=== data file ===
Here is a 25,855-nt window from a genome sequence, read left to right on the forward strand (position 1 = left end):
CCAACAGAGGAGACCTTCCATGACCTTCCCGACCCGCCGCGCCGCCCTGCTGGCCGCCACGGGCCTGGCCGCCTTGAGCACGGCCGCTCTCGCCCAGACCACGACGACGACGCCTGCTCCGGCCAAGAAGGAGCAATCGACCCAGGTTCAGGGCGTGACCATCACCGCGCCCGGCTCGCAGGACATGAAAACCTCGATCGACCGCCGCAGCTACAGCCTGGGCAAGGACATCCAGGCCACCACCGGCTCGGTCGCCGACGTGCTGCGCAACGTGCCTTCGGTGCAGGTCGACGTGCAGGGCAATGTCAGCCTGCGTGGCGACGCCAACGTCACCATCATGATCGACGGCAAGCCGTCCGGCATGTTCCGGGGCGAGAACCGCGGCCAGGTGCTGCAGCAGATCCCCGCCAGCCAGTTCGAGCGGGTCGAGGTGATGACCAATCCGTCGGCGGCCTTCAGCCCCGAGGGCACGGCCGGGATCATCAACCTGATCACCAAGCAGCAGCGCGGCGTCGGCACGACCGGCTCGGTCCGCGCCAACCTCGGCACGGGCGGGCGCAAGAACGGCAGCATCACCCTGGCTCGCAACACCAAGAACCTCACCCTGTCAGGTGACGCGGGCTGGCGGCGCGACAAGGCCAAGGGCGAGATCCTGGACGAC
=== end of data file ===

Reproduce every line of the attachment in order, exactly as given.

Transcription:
Here is a 25,855-nt window from a genome sequence, read left to right on the forward strand (position 1 = left end):
CCAACAGAGGAGACCTTCCATGACCTTCCCGACCCGCCGCGCCGCCCTGCTGGCCGCCACGGGCCTGGCCGCCTTGAGCACGGCCGCTCTCGCCCAGACCACGACGACGACGCCTGCTCCGGCCAAGAAGGAGCAATCGACCCAGGTTCAGGGCGTGACCATCACCGCGCCCGGCTCGCAGGACATGAAAACCTCGATCGACCGCCGCAGCTACAGCCTGGGCAAGGACATCCAGGCCACCACCGGCTCGGTCGCCGACGTGCTGCGCAACGTGCCTTCGGTGCAGGTCGACGTGCAGGGCAATGTCAGCCTGCGTGGCGACGCCAACGTCACCATCATGATCGACGGCAAGCCGTCCGGCATGTTCCGGGGCGAGAACCGCGGCCAGGTGCTGCAGCAGATCCCCGCCAGCCAGTTCGAGCGGGTCGAGGTGATGACCAATCCGTCGGCGGCCTTCAGCCCCGAGGGCACGGCCGGGATCATCAACCTGATCACCAAGCAGCAGCGCGGCGTCGGCACGACCGGCTCGGTCCGCGCCAACCTCGGCACGGGCGGGCGCAAGAACGGCAGCATCACCCTGGCTCGCAACACCAAGAACCTCACCCTGTCAGGTGACGCGGGCTGGCGGCGCGACAAGGCCAAGGGCGAGATCCTGGACGAC